Outside of some final paperwork, I have finished teaching my composition course. It was an enjoyable time span for me as I got to read some wonderful work from "non-writers" and share some of my favorite tips and aspects of the writing life. I will miss the course. A friend of mine recently complimented me by telling me I should be a writing teacher. Ah, to dream a little dream...
As usual, lately at least, I've thrown together a hodgepodge of info bits to take away from the experience that I would like to share with my growing audience. I will do my best to not repeat some things I have said recently on here.
Set deadlines that are "just right." I discovered/accepted late in the course that I had put all my major correcting at the tail end of the course. I set up the course this way to hopefully teach my students how to plan and meet a lack of deadline. Not having someone tell you when something is due empowers you to plan exactly how you will meet your goals. I personally love and despise deadlines that are a substantial amount of time in the future. I like having plenty of time to work on a project, but, more often than not, I have found that because I have put my deadlines too far in the future, I waste time not working on something because it is not yet "due." For a project that I am working on right now, I very much need to set shorter deadline spans because I am not working on them. Find deadlines that challenge you yet give you wiggle room, just in case you actually do need it.
Stop reading about how to write. Wait, did I just say that? I was kidding. Keep reading. I have read or at least perused too many books on how to write. They're all the same in the end. It is wonderful to read other writers' takes on the process, certainly. Yet, if that reading is just stalling your writing, stop. But, please finish reading this.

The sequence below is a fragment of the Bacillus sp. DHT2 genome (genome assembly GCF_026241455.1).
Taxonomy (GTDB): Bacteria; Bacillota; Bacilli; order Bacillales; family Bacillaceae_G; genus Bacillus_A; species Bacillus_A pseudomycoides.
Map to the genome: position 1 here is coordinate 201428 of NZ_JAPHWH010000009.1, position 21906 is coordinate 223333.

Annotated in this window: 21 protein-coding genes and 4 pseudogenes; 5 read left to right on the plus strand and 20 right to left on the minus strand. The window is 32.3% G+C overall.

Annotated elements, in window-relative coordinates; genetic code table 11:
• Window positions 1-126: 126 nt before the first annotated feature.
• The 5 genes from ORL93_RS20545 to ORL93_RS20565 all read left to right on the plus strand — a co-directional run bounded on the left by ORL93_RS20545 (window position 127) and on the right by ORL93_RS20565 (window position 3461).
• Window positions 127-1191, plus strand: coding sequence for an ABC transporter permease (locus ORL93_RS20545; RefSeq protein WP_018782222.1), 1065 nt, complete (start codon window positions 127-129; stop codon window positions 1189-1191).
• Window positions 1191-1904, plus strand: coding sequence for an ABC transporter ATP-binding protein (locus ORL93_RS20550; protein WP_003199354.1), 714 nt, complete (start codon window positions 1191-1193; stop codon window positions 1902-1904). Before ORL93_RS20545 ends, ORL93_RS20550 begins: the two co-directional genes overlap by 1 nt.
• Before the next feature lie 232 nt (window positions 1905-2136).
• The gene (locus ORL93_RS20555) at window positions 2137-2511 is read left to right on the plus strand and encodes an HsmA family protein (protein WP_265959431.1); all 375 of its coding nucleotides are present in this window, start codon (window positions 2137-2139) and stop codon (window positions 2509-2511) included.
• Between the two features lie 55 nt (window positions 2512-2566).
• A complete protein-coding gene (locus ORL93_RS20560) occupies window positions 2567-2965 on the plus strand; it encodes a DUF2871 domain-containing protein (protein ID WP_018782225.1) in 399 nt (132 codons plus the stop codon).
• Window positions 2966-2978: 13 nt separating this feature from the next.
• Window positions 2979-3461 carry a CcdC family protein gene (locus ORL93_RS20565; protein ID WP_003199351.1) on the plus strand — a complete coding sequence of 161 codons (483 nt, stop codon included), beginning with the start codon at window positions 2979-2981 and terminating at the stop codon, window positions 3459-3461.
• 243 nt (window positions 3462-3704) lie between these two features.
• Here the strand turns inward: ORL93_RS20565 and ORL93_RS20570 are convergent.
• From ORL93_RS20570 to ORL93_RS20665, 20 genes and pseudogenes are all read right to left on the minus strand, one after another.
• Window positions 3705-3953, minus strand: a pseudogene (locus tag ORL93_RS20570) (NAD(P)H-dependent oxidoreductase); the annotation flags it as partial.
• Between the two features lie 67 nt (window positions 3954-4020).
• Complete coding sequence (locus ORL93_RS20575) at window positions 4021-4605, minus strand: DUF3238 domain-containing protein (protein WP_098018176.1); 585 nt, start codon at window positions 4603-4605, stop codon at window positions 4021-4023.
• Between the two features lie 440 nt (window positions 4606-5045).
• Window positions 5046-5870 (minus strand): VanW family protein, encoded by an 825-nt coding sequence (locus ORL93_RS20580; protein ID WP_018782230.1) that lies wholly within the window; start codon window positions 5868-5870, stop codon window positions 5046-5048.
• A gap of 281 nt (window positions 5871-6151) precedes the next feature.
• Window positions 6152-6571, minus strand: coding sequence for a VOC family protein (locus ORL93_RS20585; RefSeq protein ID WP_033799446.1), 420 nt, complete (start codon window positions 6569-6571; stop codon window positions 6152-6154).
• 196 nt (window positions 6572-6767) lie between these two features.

Know your grammar. There are so many resources out there that point out the common mistakes that so many people make. I have written on them as well, so I find it futile to repeat myself here.
Know your grammar. Just kidding.
Let people look at the work you're composing. I can already hear you arguing with me. What, are you insane? I never let anyone see my work until it is done! I respect that. I rarely let people see my works in progress. Perhaps I am being a hypocrite here. I think I know where this is coming from. There were some students whose work I never really got to read until the end. At that point, I wished I could have heard those works before and seen them in progress. Often, I find the process much more exciting than the actual work.
Read only what keeps you interested. This directly goes against one of my earlier posts, and so be it. When I read something that has not captured my attention, I abandon it unless I have to for some greater purpose. I go back and read what and who I love. I devour it but only for as long as it entertains me. Do you know where I'm going with this? Write only what keeps you interested. Yes, it is important to stretch, absolutely. But, if you are not required to write the uncomfortable piece, why be uncomfortable? Stay wear you are. Write about what you know, and dissect the life out of it.